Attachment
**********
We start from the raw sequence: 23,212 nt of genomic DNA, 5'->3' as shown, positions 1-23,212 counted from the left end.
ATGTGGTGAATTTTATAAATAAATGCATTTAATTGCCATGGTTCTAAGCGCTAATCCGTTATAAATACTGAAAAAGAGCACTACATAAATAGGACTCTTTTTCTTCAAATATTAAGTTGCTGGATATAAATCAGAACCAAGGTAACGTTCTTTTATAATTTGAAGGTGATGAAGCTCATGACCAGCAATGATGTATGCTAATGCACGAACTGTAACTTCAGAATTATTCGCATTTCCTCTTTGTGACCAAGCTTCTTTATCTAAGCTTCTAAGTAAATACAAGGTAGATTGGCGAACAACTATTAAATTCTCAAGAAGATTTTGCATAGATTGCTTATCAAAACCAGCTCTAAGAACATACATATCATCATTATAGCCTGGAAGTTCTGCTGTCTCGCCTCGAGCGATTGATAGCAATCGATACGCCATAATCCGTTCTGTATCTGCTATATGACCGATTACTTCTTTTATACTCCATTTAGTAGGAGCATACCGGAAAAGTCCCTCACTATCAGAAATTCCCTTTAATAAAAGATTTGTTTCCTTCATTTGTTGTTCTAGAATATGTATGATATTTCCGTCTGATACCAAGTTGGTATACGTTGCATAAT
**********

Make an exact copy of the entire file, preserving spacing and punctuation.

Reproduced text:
We start from the raw sequence: 23,212 nt of genomic DNA, 5'->3' as shown, positions 1-23,212 counted from the left end.
ATGTGGTGAATTTTATAAATAAATGCATTTAATTGCCATGGTTCTAAGCGCTAATCCGTTATAAATACTGAAAAAGAGCACTACATAAATAGGACTCTTTTTCTTCAAATATTAAGTTGCTGGATATAAATCAGAACCAAGGTAACGTTCTTTTATAATTTGAAGGTGATGAAGCTCATGACCAGCAATGATGTATGCTAATGCACGAACTGTAACTTCAGAATTATTCGCATTTCCTCTTTGTGACCAAGCTTCTTTATCTAAGCTTCTAAGTAAATACAAGGTAGATTGGCGAACAACTATTAAATTCTCAAGAAGATTTTGCATAGATTGCTTATCAAAACCAGCTCTAAGAACATACATATCATCATTATAGCCTGGAAGTTCTGCTGTCTCGCCTCGAGCGATTGATAGCAATCGATACGCCATAATCCGTTCTGTATCTGCTATATGACCGATTACTTCTTTTATACTCCATTTAGTAGGAGCATACCGGAAAAGTCCCTCACTATCAGAAATTCCCTTTAATAAAAGATTTGTTTCCTTCATTTGTTGTTCTAGAATATGTATGATATTTCCGTCTGATACCAAGTTGGTATACGTTGCATAAT